Heartbreaking photos give rare personal look at fentanyl's toll on homeless people
When photographer Jae C. Hong returned to Los Angeles after a year in Japan, he was struck by how the number of homeless people had vastly multiplied. It was immediately before the pandemic -- and Hong, like so many reporters in the AP, spent much of the next year chronicling the impact of coronavirus.
Earlier this year, he was able to get back to the project he’d yearned to pursue and started chronicling homeless Angelenos between other assignments. One night, he encountered two police officers standing over a dead body -- and his project, spotlighting the lives, and sometimes the deaths, of fentanyl addicts, began to take shape.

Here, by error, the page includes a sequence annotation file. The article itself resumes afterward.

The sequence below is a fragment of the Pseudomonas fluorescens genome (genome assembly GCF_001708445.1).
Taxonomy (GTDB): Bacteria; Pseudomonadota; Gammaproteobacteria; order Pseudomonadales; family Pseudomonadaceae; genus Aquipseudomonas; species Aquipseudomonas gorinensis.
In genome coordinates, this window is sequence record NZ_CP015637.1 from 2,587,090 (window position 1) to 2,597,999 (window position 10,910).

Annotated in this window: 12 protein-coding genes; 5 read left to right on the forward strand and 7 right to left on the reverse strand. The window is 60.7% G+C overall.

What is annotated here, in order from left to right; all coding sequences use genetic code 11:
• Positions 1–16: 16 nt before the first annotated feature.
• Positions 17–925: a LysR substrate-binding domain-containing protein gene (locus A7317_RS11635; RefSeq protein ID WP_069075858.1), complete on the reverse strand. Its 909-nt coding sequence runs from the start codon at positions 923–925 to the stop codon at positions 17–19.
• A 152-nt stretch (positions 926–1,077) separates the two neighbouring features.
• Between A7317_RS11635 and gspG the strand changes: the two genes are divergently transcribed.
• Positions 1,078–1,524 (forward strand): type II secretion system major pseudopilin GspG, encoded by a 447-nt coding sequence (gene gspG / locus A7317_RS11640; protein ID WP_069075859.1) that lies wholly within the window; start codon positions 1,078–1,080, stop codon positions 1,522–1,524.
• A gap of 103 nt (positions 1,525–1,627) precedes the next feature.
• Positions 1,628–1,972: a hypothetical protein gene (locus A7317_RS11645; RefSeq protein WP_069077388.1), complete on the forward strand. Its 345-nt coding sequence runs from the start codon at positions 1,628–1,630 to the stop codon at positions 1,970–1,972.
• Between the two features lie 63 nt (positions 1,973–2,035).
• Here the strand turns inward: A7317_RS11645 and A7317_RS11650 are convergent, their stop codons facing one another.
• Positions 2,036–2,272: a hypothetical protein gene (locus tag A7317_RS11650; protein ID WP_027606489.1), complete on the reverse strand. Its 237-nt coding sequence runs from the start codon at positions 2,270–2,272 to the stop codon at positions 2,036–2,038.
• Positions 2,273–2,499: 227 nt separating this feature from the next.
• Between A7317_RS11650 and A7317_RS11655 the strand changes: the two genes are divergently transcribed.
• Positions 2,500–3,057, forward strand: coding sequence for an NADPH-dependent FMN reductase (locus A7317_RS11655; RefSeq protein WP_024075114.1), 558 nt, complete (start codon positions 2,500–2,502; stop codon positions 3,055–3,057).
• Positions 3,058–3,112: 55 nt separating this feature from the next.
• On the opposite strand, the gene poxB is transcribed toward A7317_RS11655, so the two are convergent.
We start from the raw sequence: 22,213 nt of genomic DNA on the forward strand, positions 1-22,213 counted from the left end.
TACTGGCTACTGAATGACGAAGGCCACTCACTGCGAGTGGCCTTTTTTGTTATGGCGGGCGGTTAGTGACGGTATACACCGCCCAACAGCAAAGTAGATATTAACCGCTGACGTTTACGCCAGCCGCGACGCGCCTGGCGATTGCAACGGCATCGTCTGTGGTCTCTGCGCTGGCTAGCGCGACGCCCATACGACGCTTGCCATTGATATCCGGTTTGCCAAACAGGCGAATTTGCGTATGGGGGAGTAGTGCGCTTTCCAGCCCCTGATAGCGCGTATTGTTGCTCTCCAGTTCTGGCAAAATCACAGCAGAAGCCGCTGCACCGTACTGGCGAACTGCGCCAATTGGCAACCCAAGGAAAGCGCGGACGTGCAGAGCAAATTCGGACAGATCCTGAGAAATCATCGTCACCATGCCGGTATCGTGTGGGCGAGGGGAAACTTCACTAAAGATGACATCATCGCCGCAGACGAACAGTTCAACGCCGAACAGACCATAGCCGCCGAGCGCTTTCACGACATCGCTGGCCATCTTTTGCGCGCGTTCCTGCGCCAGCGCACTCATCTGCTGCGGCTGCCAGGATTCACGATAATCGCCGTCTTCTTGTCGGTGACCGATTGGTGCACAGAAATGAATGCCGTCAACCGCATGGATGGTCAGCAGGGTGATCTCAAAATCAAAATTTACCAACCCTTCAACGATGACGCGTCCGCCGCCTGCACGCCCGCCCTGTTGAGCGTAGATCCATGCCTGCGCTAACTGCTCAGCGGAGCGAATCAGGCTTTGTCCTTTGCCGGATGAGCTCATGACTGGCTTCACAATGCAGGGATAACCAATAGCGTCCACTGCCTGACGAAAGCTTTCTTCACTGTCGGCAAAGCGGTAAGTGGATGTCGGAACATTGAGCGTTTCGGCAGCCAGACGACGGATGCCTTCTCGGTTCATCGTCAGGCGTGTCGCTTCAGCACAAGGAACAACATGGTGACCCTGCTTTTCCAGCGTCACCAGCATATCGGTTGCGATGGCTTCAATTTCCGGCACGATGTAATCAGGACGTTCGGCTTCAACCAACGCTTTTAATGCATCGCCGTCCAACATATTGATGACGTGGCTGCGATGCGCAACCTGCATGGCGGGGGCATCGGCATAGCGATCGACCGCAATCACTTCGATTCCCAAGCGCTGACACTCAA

Hong spent about six months documenting the humanitarian disaster. What he produced were gut-wrenching photos that gave a rare, intensely personal and brutally honest look into the tragedy unfolding on the streets of LA, an unconscionable scene often overlooked. AP writer Brian Melley, using Hong's reporting and experiences, crafted a story of equally vivid imagery that portrayed the raw human suffering with sensitivity to complete the package. The package was widely used and kept readers’ attention. The engagement score on AP News was a perfect 100 and Facebook featured it on its news feed.
For focusing on a problem that is too often unseen and producing a raw, compelling visual package, this week’s first Best of the Week is awarded to Los Angeles photojournalist Jae C. Hong.Read more